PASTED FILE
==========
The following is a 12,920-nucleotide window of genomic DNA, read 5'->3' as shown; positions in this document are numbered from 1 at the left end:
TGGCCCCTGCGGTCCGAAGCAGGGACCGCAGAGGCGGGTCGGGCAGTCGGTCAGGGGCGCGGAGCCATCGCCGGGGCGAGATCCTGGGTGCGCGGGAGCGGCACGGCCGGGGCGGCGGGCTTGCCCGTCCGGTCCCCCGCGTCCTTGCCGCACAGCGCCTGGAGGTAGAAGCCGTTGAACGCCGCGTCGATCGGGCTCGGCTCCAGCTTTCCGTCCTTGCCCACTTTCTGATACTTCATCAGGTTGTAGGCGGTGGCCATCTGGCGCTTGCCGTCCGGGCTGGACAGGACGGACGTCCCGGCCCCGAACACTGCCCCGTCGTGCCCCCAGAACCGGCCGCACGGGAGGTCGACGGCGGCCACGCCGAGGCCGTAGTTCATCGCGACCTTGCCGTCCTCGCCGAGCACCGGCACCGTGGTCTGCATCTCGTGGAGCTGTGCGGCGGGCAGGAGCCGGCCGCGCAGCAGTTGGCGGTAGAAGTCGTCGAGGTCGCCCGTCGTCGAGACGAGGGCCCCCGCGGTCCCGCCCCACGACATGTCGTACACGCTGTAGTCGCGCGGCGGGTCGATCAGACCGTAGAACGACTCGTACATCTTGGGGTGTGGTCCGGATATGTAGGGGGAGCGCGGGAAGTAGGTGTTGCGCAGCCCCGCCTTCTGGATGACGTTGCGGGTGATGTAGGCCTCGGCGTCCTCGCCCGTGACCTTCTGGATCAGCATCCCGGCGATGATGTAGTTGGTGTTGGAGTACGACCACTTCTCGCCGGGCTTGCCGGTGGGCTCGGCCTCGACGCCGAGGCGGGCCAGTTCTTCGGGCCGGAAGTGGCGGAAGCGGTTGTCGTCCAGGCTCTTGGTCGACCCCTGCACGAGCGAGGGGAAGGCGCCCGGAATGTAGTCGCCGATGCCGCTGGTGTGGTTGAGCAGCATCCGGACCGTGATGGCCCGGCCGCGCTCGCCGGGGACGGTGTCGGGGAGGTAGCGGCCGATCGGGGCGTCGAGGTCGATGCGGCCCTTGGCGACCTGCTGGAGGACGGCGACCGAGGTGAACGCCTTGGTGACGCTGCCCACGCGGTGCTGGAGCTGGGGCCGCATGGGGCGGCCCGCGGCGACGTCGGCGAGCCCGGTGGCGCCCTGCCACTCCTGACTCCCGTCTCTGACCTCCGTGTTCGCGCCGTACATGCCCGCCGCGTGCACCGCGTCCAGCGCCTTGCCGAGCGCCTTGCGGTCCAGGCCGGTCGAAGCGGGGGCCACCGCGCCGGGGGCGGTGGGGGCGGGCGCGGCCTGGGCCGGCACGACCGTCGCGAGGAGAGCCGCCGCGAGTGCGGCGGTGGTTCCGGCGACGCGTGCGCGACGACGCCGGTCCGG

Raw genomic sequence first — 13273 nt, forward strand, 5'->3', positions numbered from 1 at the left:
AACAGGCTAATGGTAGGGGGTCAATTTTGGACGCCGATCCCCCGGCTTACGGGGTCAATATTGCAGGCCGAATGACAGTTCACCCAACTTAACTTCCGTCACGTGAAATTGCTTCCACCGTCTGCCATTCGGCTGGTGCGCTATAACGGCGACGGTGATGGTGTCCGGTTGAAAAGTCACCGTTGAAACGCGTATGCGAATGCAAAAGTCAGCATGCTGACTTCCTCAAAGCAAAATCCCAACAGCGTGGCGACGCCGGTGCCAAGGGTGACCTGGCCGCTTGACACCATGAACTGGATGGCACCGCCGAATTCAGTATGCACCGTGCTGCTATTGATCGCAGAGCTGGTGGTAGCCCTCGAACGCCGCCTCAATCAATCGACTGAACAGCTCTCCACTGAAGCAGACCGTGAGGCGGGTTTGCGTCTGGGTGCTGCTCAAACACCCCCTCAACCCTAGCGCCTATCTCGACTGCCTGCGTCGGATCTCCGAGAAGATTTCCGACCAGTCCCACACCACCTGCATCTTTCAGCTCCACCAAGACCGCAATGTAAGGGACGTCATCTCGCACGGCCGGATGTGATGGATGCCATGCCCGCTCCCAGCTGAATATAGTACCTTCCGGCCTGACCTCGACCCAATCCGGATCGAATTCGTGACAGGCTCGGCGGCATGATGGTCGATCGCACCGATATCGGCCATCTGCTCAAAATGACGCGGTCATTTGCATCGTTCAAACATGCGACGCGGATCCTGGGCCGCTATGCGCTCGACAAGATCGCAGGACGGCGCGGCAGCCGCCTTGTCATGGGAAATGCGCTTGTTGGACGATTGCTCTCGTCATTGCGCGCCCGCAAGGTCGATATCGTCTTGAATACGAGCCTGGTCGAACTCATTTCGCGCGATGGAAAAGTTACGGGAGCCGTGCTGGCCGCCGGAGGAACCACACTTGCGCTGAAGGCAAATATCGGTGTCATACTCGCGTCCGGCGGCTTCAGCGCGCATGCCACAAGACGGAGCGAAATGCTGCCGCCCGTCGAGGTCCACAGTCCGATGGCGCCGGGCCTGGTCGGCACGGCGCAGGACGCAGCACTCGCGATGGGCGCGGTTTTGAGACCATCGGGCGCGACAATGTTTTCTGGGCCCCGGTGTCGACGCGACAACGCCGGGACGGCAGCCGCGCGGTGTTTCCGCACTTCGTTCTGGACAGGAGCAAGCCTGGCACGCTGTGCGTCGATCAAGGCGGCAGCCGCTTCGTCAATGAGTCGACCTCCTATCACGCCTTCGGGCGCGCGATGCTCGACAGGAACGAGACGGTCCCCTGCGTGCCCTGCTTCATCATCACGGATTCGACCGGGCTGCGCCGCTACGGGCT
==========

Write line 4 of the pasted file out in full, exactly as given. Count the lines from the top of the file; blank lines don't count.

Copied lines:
AACAGGCTAATGGTAGGGGGTCAATTTTGGACGCCGATCCCCCGGCTTACGGGGTCAATATTGCAGGCCGAATGACAGTTCACCCAACTTAACTTCCGTCACGTGAAATTGCTTCCACCGTCTGCCATTCGGCTGGTGCGCTATAACGGCGACGGTGATGGTGTCCGGTTGAAAAGTCACCGTTGAAACGCGTATGCGAATGCAAAAGTCAGCATGCTGACTTCCTCAAAGCAAAATCCCAACAGCGTGGCGACGCCGGTGCCAAGGGTGACCTGGCCGCTTGACACCATGAACTGGATGGCACCGCCGAATTCAGTATGCACCGTGCTGCTATTGATCGCAGAGCTGGTGGTAGCCCTCGAACGCCGCCTCAATCAATCGACTGAACAGCTCTCCACTGAAGCAGACCGTGAGGCGGGTTTGCGTCTGGGTGCTGCTCAAACACCCCCTCAACCCTAGCGCCTATCTCGACTGCCTGCGTCGGATCTCCGAGAAGATTTCCGACCAGTCCCACACCACCTGCATCTTTCAGCTCCACCAAGACCGCAATGTAAGGGACGTCATCTCGCACGGCCGGATGTGATGGATGCCATGCCCGCTCCCAGCTGAATATAGTACCTTCCGGCCTGACCTCGACCCAATCCGGATCGAATTCGTGACAGGCTCGGCGGCATGATGGTCGATCGCACCGATATCGGCCATCTGCTCAAAATGACGCGGTCATTTGCATCGTTCAAACATGCGACGCGGATCCTGGGCCGCTATGCGCTCGACAAGATCGCAGGACGGCGCGGCAGCCGCCTTGTCATGGGAAATGCGCTTGTTGGACGATTGCTCTCGTCATTGCGCGCCCGCAAGGTCGATATCGTCTTGAATACGAGCCTGGTCGAACTCATTTCGCGCGATGGAAAAGTTACGGGAGCCGTGCTGGCCGCCGGAGGAACCACACTTGCGCTGAAGGCAAATATCGGTGTCATACTCGCGTCCGGCGGCTTCAGCGCGCATGCCACAAGACGGAGCGAAATGCTGCCGCCCGTCGAGGTCCACAGTCCGATGGCGCCGGGCCTGGTCGGCACGGCGCAGGACGCAGCACTCGCGATGGGCGCGGTTTTGAGACCATCGGGCGCGACAATGTTTTCTGGGCCCCGGTGTCGACGCGACAACGCCGGGACGGCAGCCGCGCGGTGTTTCCGCACTTCGTTCTGGACAGGAGCAAGCCTGGCACGCTGTGCGTCGATCAAGGCGGCAGCCGCTTCGTCAATGAGTCGACCTCCTATCACGCCTTCGGGCGCGCGATGCTCGACAGGAACGAGACGGTCCCCTGCGTGCCCTGCTTCATCATCACGGATTCGACCGGGCTGCGCCGCTACGGGCT